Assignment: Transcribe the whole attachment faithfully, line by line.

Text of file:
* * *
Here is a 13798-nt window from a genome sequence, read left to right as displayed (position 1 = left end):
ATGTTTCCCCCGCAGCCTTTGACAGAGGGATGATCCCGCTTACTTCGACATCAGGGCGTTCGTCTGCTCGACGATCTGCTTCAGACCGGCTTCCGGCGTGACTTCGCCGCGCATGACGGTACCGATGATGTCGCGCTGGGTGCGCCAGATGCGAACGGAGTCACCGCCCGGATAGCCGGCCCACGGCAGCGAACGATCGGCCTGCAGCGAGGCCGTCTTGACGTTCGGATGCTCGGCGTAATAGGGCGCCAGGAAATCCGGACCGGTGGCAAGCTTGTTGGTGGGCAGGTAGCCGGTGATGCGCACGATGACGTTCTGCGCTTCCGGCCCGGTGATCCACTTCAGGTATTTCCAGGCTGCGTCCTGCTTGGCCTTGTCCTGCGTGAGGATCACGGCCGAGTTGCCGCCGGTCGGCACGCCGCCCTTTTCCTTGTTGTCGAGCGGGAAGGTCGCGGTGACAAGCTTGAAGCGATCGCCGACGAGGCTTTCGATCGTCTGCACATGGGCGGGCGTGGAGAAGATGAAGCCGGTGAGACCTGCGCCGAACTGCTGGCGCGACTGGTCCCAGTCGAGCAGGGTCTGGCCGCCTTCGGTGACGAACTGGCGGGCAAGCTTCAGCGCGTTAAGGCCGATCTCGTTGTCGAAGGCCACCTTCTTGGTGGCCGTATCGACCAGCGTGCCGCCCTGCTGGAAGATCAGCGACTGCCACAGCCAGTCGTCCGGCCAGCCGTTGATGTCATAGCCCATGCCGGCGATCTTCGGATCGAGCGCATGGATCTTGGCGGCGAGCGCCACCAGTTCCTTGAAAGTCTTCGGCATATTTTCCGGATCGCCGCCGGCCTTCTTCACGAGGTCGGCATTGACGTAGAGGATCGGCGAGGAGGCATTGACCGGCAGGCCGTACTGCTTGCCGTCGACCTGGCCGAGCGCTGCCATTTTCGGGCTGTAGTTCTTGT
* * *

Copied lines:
Here is a 13798-nt window from a genome sequence, read left to right as displayed (position 1 = left end):
ATGTTTCCCCCGCAGCCTTTGACAGAGGGATGATCCCGCTTACTTCGACATCAGGGCGTTCGTCTGCTCGACGATCTGCTTCAGACCGGCTTCCGGCGTGACTTCGCCGCGCATGACGGTACCGATGATGTCGCGCTGGGTGCGCCAGATGCGAACGGAGTCACCGCCCGGATAGCCGGCCCACGGCAGCGAACGATCGGCCTGCAGCGAGGCCGTCTTGACGTTCGGATGCTCGGCGTAATAGGGCGCCAGGAAATCCGGACCGGTGGCAAGCTTGTTGGTGGGCAGGTAGCCGGTGATGCGCACGATGACGTTCTGCGCTTCCGGCCCGGTGATCCACTTCAGGTATTTCCAGGCTGCGTCCTGCTTGGCCTTGTCCTGCGTGAGGATCACGGCCGAGTTGCCGCCGGTCGGCACGCCGCCCTTTTCCTTGTTGTCGAGCGGGAAGGTCGCGGTGACAAGCTTGAAGCGATCGCCGACGAGGCTTTCGATCGTCTGCACATGGGCGGGCGTGGAGAAGATGAAGCCGGTGAGACCTGCGCCGAACTGCTGGCGCGACTGGTCCCAGTCGAGCAGGGTCTGGCCGCCTTCGGTGACGAACTGGCGGGCAAGCTTCAGCGCGTTAAGGCCGATCTCGTTGTCGAAGGCCACCTTCTTGGTGGCCGTATCGACCAGCGTGCCGCCCTGCTGGAAGATCAGCGACTGCCACAGCCAGTCGTCCGGCCAGCCGTTGATGTCATAGCCCATGCCGGCGATCTTCGGATCGAGCGCATGGATCTTGGCGGCGAGCGCCACCAGTTCCTTGAAAGTCTTCGGCATATTTTCCGGATCGCCGCCGGCCTTCTTCACGAGGTCGGCATTGACGTAGAGGATCGGCGAGGAGGCATTGACCGGCAGGCCGTACTGCTTGCCGTCGACCTGGCCGAGCGCTGCCATTTTCGGGCTGTAGTTCTTGT